outside a bit of paper addressed in the same mysterious and unknown
letters, which bore a strong resemblance to the Birmese characters
turned upside down, and were altogether as weird and hieroglyphic as
the ancient characters found in the Pahlavi and Deri manuscript. When
all her labors were completed, she handed it to me with a hopeful smile
on her face.

Meanwhile the princess, who seemed to have been plunged in a very
profound and serious meditation, turned and addressed me with an air of
mystery and doubt: “Did May-Peâh promise you any money?”

On being answered in the negative, “Do you want any money?” she again
inquired.

“No, thank you,” I replied. “Only tell me to whom I am to carry this
letter, for I cannot read the address, and I’ll endeavor to serve you
to the best of my ability.”

When I had done speaking she seemed surprised and pleased, for she
again put her arms round about my neck, and embraced me twice or thrice
in the most affectionate manner, entreating me to believe that she
would always be my grateful friend, and that she would always bless
me in her thoughts, and enjoining me to deliver the letter into no
other hands but those of May-Peâh, or her brother, the Prince O’Dong
Karmatha, who was concealed for the present, as she said, in the house
of the Governor of Pak Lat.

I returned her warm embraces, and went home somewhat happier; but I
seemed to hear throughout the rest of the night the creaking of the
huge prison door which had turned so reluctantly on its rusty hinges.

Pak Lat, or, more properly, Pak Laut, is situated a few miles above
Pak Nam, and is in itself a picturesque village containing from six
to seven thousand inhabitants. The most important portion of the
town faces a beautiful bend of the great river Mèinam, and is rather
irregularly built, and surrounded by a great many rude houses and
shops, some of them quite old, and others quite new.



A magnificent new Buddhist temple is seen gradually raising its head
close by the side of an ancient one which has so far crumbled to decay
that the bright sun pours down unchecked a flood of golden light on
the tapering crown of a huge brass image of the Buddha, which sits
with its hands folded in undisturbed and profound contemplation on
its glittering altar. On the other side, as far as the eye can reach,
stretch unlimited groves of bananas and extensive plantations of
cocoanut and betel-nut palms. The mango, tamarind, banyan, and boh,
or bogara, trees here are of wonderful size and beauty, ponderous
and overshadowing, as if they had weathered a thousand summers and
winters, and would live unimpaired through a thousand more; and as
you wander through the deep cool shade which they afford, you find
that many of them must have served hundreds of years ago–before
Buddhism was introduced into Siam, and at a period when both the “Tree”
and “Serpent” worship prevailed here, as in other parts of the Old
World–as altars to a generation long gone by.

Many of their huge old trunks have been hollowed out and carved in the
form of oriel chapels or windows, in the inmost recesses of which may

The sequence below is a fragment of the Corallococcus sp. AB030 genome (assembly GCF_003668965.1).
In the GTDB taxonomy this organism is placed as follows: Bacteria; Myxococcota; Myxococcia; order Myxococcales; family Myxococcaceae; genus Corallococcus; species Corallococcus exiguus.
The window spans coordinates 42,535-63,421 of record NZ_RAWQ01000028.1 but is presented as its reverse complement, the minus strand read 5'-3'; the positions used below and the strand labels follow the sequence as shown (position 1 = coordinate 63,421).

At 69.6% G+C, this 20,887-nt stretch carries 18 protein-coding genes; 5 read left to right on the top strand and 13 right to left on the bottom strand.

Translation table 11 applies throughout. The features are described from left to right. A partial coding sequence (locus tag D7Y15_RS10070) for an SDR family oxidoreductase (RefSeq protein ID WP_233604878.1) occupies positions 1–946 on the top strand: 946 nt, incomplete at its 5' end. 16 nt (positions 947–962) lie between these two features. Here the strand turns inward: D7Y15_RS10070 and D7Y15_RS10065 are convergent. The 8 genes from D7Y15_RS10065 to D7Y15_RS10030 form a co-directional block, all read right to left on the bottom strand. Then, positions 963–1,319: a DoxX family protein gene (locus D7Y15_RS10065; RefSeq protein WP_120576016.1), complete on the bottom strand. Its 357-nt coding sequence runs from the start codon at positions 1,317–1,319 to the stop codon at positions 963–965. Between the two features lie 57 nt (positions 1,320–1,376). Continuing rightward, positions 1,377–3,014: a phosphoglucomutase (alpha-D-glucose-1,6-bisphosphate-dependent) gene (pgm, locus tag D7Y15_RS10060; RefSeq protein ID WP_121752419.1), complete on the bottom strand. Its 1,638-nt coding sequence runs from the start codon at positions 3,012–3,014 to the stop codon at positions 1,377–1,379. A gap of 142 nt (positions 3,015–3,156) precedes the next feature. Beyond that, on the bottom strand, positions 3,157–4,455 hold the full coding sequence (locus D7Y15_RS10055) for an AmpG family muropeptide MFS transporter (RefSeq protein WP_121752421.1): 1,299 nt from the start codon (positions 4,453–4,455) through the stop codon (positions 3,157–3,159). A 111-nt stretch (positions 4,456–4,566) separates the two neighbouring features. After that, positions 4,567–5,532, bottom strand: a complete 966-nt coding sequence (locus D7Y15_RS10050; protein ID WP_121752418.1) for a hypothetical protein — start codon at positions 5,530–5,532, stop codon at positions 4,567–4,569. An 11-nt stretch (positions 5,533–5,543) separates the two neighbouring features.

still be traced the faint remains of what was intended to represent
the cobra-de-capello, or hooded snake of India, now covered over with
tender leaves and brilliant flowers, and forming at once the cosiest
and most delicious of couches for the weary traveller to rest upon.

Pak Laut, with all its ancient splendor and attractiveness, had one
drawback, and that was a very serious one. Among the village edifices
was an open sala, or hall, which had long been the favorite place of
rendezvous for all the rough and riotous seamen, English and American,
the crews of the merchant vessels trading to Bangkok; and it was in
consequence set down in the code of etiquette observed by the dozen or
so of the _élite_ of the English and American foreigners who resided at
Bangkok “as a dreadfully improper place for a lady to visit alone.”

Thus it was quite out of the question that I should go there without an
escort, and not be tabooed by those good people as one utterly outside
of the pale of their society.

Luckily, at this time Monsieur M—-, an _attaché_ to the French
consulate, had been sent by Dr. Campbell to Pak Laut for change of air,
and Monsieur L—-, the commander of the king’s guard, and his wife,
were going to see him. Being acquainted with the invalid, I obtained
their permission to make one of the party.

Notwithstanding the perplexity of friends, who could not imagine my
motive for going there, and who made themselves quite merry at my
expense, I found myself in a boat, with the blue letter pinned in my
pocket, my boy at my side, and Monsieur and Madame L—- opposite me,
at five o’clock one morning, sailing down with the tide to Pak Laut.

When I arrived there, I made a hasty breakfast with the sick man and
his friends, and leaving my boy at play in charge of the lady, I
hurried off in the direction of the governor’s palace.

P’haya Keean, the governor, was a Peguan prince by birth, and the
father of my dear friend, whose name, translated into English is
“Hidden Perfume.”

He received me so kindly and looked so benevolent that I felt
encouraged to tell him the object of my visit at once.

Taking my hand in his, and keeping the smile of appreciation on his
honest face, he led me through several long halls and corridors,
which brought us at length to a very queer-looking old tower, covered
with moss and black with age, with narrow loopholes for windows, and
surrounded by a deep moat or ditch full of stagnant water.